But here's the thing: Bryan Bailey is often one of two or three students of color in each of these classes. There are just two black teachers in the entire middle school.

That's the case in many of the 30 towns that participate in METCO. Decades after the civil rights movement's desegregation efforts, nearly all are majority white communities. That's why METCO also assigns special counselors to each school.

At Oak Hill, that counselor is Alyssa Arzola. She meets with the METCO kids during lunch a couple of times a week.

"I talk to them — talk to them about everything," Arzola says. Her office is sunny and covered in inspirational quotes and colored printouts.

Arzola grew up in the METCO program herself. She still lives in Boston.

Do these middle-schoolers ever talk about race directly? Not exactly, she says.

"Let's say they are using terms like ghetto," she explains. "We will unpack that and we will talk about ... using language like that in a group of people who may not know the neighborhood that you are coming from. We talk about how [to] define the word ghetto."

It's conversations like that that eventually lead to a larger discussion about race or class.

On the day I visit, the kids — including Bryan — all pile into her office, lunch in hand, cracking jokes and teasing each other. They talk about the usual adolescent topics: video games, chores, the way their parents make them crazy.

Not all the kids are METCO kids — some actually live in Newton. But they still find themselves drawn to this room with black and Latino kids from the city. This is the one place in their entire school day where they are not the minority, where they don't have to explain who they are.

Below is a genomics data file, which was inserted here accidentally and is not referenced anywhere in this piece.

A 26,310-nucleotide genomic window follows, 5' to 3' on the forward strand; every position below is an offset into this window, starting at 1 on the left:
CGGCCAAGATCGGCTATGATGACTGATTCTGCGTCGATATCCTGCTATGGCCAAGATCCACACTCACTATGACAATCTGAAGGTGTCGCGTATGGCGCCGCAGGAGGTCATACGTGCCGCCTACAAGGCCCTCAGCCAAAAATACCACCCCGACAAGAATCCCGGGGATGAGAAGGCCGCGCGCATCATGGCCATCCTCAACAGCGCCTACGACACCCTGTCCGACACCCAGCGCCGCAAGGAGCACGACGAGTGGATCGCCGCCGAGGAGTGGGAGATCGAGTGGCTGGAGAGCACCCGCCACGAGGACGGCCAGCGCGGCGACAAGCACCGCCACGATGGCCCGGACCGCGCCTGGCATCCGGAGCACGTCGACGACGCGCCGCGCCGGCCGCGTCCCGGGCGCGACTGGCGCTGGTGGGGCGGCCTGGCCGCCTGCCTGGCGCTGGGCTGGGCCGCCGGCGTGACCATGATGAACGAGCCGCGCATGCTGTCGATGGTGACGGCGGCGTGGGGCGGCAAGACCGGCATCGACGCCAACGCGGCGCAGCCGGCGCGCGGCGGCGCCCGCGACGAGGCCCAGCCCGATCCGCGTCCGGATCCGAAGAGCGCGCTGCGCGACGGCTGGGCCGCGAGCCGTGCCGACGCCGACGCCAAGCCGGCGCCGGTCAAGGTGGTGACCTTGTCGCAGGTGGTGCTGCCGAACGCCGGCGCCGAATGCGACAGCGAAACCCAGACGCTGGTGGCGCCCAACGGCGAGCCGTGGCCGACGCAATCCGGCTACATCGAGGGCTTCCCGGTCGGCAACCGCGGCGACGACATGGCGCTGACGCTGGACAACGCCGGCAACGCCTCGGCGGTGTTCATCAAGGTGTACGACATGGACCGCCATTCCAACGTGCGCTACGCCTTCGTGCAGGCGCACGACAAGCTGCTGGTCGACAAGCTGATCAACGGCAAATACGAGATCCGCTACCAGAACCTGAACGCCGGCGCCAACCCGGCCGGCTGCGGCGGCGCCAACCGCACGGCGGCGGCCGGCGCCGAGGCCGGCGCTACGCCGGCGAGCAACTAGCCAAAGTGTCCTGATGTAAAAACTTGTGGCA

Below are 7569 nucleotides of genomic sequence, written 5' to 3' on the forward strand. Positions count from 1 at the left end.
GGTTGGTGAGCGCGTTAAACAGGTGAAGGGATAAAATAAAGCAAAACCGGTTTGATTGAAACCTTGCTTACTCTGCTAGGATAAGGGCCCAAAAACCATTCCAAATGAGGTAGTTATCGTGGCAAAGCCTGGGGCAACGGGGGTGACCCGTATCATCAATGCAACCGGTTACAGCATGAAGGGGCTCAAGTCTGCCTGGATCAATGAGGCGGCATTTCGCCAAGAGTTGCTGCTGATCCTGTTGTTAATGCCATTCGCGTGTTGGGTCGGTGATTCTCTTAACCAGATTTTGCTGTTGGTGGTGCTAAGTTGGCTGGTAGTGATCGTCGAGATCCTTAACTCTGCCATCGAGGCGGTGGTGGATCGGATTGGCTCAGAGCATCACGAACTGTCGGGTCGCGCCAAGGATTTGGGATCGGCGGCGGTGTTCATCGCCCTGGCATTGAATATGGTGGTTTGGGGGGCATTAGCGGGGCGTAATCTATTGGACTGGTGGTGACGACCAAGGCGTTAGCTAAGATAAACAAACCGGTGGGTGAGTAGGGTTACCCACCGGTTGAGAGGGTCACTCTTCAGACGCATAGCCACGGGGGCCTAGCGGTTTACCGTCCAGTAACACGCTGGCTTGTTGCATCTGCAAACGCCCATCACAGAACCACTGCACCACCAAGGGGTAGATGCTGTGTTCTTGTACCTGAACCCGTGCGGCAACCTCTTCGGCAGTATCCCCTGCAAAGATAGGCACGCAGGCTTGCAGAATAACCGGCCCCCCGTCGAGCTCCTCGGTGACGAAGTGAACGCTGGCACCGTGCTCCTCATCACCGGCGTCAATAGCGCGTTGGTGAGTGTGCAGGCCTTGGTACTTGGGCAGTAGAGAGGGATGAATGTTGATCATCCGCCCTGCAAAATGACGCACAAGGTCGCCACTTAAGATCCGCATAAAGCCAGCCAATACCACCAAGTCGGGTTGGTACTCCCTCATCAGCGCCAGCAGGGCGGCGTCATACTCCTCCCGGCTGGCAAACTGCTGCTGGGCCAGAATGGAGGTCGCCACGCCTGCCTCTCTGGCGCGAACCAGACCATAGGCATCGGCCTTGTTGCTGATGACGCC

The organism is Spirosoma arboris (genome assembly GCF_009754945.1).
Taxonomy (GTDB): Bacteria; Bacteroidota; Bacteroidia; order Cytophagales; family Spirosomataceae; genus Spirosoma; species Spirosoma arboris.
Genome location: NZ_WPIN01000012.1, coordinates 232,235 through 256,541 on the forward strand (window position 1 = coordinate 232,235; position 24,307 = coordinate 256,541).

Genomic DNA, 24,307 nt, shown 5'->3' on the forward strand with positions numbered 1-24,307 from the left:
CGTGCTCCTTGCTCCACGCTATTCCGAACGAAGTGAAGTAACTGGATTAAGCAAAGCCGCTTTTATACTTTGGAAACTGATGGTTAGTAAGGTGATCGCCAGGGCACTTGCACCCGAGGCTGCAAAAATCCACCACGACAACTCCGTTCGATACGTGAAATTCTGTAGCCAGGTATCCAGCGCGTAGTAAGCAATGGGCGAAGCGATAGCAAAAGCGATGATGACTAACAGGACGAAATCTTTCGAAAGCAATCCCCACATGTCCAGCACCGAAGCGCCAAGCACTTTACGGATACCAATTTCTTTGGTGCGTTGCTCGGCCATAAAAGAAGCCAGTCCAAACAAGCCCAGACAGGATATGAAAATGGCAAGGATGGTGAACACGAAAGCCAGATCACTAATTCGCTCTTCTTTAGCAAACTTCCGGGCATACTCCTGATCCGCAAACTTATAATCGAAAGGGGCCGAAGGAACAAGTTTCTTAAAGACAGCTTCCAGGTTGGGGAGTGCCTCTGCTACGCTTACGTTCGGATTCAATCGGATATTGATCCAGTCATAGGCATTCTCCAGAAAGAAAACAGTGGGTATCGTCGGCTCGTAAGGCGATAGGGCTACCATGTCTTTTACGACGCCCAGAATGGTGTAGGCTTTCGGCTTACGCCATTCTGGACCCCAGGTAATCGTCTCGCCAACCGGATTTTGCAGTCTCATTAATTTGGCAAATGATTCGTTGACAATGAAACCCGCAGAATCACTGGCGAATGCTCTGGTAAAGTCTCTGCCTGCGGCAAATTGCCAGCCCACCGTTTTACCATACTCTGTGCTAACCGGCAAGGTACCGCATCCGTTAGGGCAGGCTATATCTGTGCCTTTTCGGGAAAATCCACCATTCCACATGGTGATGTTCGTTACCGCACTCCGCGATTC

Back in the city

At the end of the school day, the bus comes back for the kids, ready to return to Boston. But the day is not over for Bryan and the rest of the Bailey family. There's football practice in Newton and a visit to a youth club in Boston.

The next time I catch up with them, it's nearly 8 p.m. Bryan is downstairs, squirreled away doing homework. Upstairs, Brandon has math and history books spread out on the floor.

Unlike his younger brother, Brandon sometimes wonders what it would have been like to go to school in the neighborhood. He grew up playing in local football leagues so he still has friends in the city.

"Yeah, my friends tease me all the time, like, 'Oh yeah, you're a white boy, you go to school in Newton,' " he says. At 15, Brandon Bailey is at the age where he senses his place in two different worlds far more acutely.

He says being raised here in the city is different than in suburbs like Newton.

"Here you learn how to take care of yourself, because your parents aren't always going to be around. You're always taught to take care of yourself and stand for your friends if they're ever in trouble," he explains.

And in the suburbs? "Every man for himself," he says.